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As for the tax bill, Republicans emerged from the lunch increasingly optimistic about that bill’s fate and playing down the concerns that had threatened to bedevil its passage.

Three key Republican senators who were holdouts, Susan Collins of Maine, Bob Corker of Tennessee, and Ron Johnson of Wisconsin, sounded positive about the bill after gaining assurances from Trump and Republican leaders that their worries would be addressed.

Several hurdles remained, however, including resolving differences with the House version of the tax bill, which differs in significant ways from the Senate’s. Both bills would cut taxes on businesses and individuals, but differ in the scope and timing.

The Senate bill would cut the corporate tax rate to 20 percent from a top rate of 35 percent. For individuals, it would make tax cuts temporary and create seven income tax brackets, with a bottom rate of 10 percent and a top marginal rate of 38.5 percent, down from the current 39.6 percent.

Lawmakers are also awaiting a report from the Joint Committee on Taxation that would show the effects of the proposed tax cuts on the economy. That analysis will indicate the extent to which cuts would bolster growth and avoid enlarging the deficit. Outside analysts expect the assessment to demonstrate the Senate bill would not create nearly enough growth to generate revenues to offset those lost via tax cuts, undermining Republican claims the bill would pay for itself.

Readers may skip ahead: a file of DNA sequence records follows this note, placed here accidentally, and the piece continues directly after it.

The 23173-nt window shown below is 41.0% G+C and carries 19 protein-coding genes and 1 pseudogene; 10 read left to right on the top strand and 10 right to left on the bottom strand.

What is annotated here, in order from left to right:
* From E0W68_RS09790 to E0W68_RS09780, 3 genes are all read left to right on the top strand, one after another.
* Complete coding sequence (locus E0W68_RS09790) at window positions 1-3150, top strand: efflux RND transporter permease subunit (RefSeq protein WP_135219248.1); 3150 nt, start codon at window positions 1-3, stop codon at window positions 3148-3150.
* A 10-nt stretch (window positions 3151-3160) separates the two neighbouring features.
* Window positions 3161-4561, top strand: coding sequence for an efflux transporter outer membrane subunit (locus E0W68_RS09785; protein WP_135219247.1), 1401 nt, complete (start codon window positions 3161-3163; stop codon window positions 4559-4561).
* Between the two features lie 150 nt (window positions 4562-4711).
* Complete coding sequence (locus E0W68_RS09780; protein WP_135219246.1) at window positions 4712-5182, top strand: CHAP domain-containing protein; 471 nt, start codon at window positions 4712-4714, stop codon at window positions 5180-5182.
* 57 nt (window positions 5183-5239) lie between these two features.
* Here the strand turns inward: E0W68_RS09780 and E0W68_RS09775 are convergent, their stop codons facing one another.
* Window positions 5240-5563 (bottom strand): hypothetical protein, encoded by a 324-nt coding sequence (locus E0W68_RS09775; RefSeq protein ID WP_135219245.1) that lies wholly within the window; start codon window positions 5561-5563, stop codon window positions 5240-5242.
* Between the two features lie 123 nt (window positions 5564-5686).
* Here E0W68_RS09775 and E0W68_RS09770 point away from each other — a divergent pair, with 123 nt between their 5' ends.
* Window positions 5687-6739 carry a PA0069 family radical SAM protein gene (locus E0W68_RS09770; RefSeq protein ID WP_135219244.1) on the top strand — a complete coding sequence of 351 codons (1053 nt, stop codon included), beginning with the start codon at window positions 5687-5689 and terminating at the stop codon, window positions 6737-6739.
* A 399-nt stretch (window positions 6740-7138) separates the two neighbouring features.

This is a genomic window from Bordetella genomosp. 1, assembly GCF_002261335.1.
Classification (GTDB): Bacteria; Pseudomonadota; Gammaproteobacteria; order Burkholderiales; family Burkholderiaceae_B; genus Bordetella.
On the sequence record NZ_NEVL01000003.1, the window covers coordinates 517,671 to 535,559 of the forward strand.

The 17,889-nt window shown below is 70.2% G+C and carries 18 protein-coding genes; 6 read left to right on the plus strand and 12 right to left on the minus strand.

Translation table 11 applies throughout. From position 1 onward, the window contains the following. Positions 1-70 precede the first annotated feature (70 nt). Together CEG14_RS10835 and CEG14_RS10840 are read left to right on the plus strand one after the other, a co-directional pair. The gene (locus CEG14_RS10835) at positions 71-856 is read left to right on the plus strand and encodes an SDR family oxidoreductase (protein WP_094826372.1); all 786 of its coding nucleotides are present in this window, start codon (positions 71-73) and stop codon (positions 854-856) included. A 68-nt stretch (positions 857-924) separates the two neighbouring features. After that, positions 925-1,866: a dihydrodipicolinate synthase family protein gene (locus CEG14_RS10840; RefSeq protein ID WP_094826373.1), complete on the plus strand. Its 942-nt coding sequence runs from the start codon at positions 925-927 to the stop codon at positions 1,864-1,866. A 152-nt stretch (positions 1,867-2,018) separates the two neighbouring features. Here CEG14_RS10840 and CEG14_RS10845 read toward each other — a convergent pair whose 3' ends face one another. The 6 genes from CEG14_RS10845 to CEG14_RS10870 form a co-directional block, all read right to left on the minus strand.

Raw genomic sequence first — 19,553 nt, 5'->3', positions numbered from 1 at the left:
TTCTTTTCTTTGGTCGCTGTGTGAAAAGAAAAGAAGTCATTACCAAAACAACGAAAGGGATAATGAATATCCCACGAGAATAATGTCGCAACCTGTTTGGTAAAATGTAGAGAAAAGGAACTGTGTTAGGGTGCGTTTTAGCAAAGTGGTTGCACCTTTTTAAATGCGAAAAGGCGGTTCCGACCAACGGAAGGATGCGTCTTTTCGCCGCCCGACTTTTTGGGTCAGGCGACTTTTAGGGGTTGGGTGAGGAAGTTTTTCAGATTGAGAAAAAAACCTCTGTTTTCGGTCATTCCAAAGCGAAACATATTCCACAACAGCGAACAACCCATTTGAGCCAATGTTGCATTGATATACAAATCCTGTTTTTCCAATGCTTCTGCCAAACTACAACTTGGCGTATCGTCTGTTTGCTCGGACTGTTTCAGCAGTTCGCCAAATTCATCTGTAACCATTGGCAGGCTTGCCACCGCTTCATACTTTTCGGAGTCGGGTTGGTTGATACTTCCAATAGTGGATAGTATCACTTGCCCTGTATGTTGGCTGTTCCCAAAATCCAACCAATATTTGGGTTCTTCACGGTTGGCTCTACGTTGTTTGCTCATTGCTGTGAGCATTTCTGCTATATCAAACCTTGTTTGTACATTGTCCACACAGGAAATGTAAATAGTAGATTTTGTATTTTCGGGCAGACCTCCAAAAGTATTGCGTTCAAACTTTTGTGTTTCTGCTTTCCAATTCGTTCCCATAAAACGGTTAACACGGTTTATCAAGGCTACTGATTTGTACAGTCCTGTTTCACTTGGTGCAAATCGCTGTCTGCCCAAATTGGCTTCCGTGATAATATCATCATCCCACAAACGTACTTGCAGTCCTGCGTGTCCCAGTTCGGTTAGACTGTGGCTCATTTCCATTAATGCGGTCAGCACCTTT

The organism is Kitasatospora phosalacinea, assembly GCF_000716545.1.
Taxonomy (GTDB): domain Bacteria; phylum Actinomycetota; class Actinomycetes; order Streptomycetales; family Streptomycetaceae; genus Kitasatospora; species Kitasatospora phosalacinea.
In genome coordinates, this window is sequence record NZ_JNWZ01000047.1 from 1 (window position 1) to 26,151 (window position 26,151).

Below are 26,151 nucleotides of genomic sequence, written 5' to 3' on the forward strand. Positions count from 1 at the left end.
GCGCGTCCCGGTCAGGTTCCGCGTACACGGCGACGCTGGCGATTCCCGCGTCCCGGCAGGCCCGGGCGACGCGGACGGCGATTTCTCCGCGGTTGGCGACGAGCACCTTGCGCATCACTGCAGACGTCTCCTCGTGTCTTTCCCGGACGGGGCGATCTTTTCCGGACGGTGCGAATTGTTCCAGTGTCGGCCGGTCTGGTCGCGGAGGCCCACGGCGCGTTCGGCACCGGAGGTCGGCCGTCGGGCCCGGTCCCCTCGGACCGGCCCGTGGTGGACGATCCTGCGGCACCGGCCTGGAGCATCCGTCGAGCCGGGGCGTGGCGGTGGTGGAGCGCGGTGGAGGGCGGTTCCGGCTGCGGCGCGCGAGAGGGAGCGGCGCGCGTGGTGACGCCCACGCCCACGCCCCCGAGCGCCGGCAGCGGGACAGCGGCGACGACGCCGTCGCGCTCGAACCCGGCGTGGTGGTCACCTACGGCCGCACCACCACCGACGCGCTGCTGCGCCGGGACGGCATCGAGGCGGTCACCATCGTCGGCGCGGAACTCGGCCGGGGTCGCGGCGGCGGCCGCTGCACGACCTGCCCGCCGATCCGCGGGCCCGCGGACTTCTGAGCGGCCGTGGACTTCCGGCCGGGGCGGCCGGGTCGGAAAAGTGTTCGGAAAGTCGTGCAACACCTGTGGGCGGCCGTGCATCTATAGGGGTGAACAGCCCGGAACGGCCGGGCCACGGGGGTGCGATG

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Corker, who has voiced the loudest concerns about the bill’s effect on the deficit, said Tuesday that he had received assurances the final legislation would include a mechanism to avoid ballooning the debt, which has passed $20 trillion.

“I think we’ve come to a pretty acceptable place, from my standpoint,” said Corker.

Johnson objected to the bill on the grounds it would not do enough to help “pass-through” businesses, which pass their income on to their owners.

During lunch with Trump, the president chastised Johnson over objections he raised, saying at one point, “Come on, Ron,” according to a person familiar with the discussion who declined to be identified.

Johnson voted for the bill Tuesday, telling reporters: “The good news is everybody agrees it’s a problem; it has to be fixed. I just keep getting assurances it’s going to be fixed. I just want to see how.”

Other Republican senators who have been skeptical of the tax bill also appeared ready to back it. Collins said she felt more optimistic after meeting with the president. She said the president was supportive of her wishes that $10,000 of property taxes be deductible under the Senate plan, a change that would be similar to the compromise House Republicans made.

She also said that Trump was supportive of legislation to help stabilize health insurance markets, which she said would help mitigate the effects of ending the law’s requirement that most people have insurance, as the tax bill would do.

Material from the Associated Press was used in this report.